I remembered the time that my good friend and fellow vegetarian Chris messaged me when we were both staying in England to tell me that he’d collapsed one day and how it had made him decide to start eating fish in an effort to regain his health. He was feeling terribly guilty about it and although he hadn’t messaged me for advice (I wasn’t eating seafood at that time), I remember telling him that his health was the most important thing and that if it were necessary for him to eat seafood in order to be able to do what he had come to England to do (to study and to engage actively in the country’s culture), I thought it was completely acceptable. Of course he would never be able to completely erase the guilt he was facing, but he wasn’t either a mindless consumer. A thoughtful consumer, engaged with the world around him, striving for a meaningful life–I told him I thought that with the energy he would gain from animal sacrifice he would put back into the world in multiples. He was on an industrial design course at the time and it required long hours in workshop and extreme concentration. He was full of dreams and ambitions and was actively working towards them and in the course of that he was creating what he (and I) believed to be a better world. To me, it simply made sense. Of course, eat the fish.
I’m not on any kind of course now and I’m not even actively creating anything to share with the world these days, but remembering that conversation with Chris helped me to rationalize my lack of horror at the sight of countless fish and sea animals just waiting to be eaten, in tanks too small and dirty to be comfortable. I tell everyone who will listen to me that were I in California, I would not be eating seafood, but since I’m in Korea, where there are limited options, and where partaking in communal meals is a huge part of the culture, I’ve found it worthwhile to eat seafood and participate in a part of a culture that I wouldn’t otherwise have the chance to participate in. I’m still never going to be 100% okay with what goes on at fish markets, but for many people, this is a way of life. For the woman who sold us our pitiful rockfish and then cut it up in front of our eyes (I covered mine), and who very kindly explained to us everything we were supposed to do, this was her livelihood. Thinking like this doesn’t erase my way of thinking, but I know not everyone can or should live like I live. So in this way, I’ve been able to find some peace about eating seafood while I’m here.
As we were waiting for our fish to be butchered, I was looking all around me as I usually do; there were only other Koreans there (often the case in countryside in off-season), it was bustling and busy, a mom with a small child in tow was shuddering at the goings-on around her (me too, lady, me too), and her baby also had a free green-tea-flavored cake in his hand. I began to look around more closely. I found another baby with the cake. I searched the crowds. Adults were all acting like normal for a fish-market–buying fish, talking and laughing as they waited to receive their purchases. All of them were also cake-less. Hmm. Me and the babies… hmmmmmm….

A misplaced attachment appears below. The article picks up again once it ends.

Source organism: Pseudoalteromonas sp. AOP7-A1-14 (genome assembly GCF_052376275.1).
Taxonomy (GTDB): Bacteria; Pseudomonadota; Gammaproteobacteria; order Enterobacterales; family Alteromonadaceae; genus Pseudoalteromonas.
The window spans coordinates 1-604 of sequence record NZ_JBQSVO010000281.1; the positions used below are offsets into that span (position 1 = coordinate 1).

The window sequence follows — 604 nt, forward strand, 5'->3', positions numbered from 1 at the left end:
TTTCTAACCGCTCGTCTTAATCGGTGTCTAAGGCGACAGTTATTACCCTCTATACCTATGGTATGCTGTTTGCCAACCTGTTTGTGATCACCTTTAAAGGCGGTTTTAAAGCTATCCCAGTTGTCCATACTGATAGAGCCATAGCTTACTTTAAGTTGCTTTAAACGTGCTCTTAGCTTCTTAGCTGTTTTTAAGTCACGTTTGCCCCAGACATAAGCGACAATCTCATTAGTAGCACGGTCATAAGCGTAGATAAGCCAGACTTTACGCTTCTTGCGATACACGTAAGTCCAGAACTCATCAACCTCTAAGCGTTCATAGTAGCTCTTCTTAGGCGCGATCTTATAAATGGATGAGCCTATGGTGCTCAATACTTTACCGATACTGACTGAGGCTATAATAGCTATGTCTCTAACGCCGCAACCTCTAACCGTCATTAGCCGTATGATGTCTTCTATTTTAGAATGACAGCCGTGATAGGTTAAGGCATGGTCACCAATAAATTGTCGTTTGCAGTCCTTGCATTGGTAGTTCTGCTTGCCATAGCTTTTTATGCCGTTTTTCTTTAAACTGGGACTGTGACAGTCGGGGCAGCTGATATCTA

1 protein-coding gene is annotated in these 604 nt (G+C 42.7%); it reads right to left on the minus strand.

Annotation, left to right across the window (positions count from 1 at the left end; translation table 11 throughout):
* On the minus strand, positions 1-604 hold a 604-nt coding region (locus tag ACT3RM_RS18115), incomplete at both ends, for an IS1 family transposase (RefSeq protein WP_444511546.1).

We received the fish and headed up to the second floor where we enjoyed fresh Maeun-tang. Mingyu carefully picked out the bones and hand-served me. He also taught me how to make a lettuce wrap with some of the fish, rice, raw garlic (I was afraid of this but for some reason it wasn’t spicy), and some kind of bean paste. I covered my eyes as he fished for edible parts. I asked him to eat the cheek-meat because whenever I watched a foodnetwork show in the past people always talked about how delicious it is and how premium. He said he could see why people would say it was the best part but didn’t give more detail and I wasn’t about to eat anything that came out of a place so close to the eyeball.
After eating we headed over to the cafe that made its own bread. We were the only customers there. It was a very cute cafe, called Cafe Modern.
I was dangerously close to crashing at this time, so although Mingyu would have probably explored more were I even close to having similar amounts of energy, we decided to go back to the pension and sleep early before waking up somewhat early and going to the tea plantation the next day. I ended up falling asleep while Mingyu was watching an animated movie.
The next day we regretfully packed up, said bye to the dogs, and the pension owner gave us a ride to the Daewondaehan Green Tea Plantation (대원대한녹차밭). We started off by eating green-tea bibimbap, which was surprisingly delicious.
We entered the park feeling happy. The weather was great and we were pleasantly full. What was left of the season’s cherry blossoms was raining down from the trees above, shaken loose by a light breeze.
I had seen pictures before but for some reason didn’t connect that I would have to do some hiking. I’d worn Doc Martens because of the rain the day before, but it wasn’t raining anymore and they weighed two pounds each. So it was good times for both of us as Mingyu dragged me up the cliffside and I made him stop a hundred times and asked every time just exactly how far do we have to go????? But the photos that we got out of that trauma were worth it, even for me.
By the way, you can probably see that I’ve put on some weight since last winter. Mingyu keeps telling me that people gain weight when they’re happy, and I keep saying yeah but I want to wear my blue jeans again… Not like that’s gonna stop me from enthusiastically agreeing when he asks if I want to eat pizza or ddeokbokki for the third time in a week.
After making it to the top of the mountain, I needed some time to stop being dizzy and prepare for the descent. While we were on the way down I mentioned that Mingyu was going too fast because of his long legs and he burst out laughing and said that he was actually going extremely slow and if it had just been him he would have flown down the mountain. So I took the opportunity to remind him he was probably still alive because of me.
We stopped for a photoshoot on the way down.
We ended up eating green-tea soft serve but before I could take a photo Mingyu forced me to take a bite by shoving it into my mouth while I was getting my phone out, so no pics available at this time.
We had to catch the 1:45 bus back to the terminal to take the 3:10 bus back to Seoul, so unfortunately, our Boseong trip then came to an end. We ate a light lunch at the convenience store close to the bus terminal and, after sitting through another 6 hours of Sunday night traffic, made it back to civilization and reality, where we have been living since.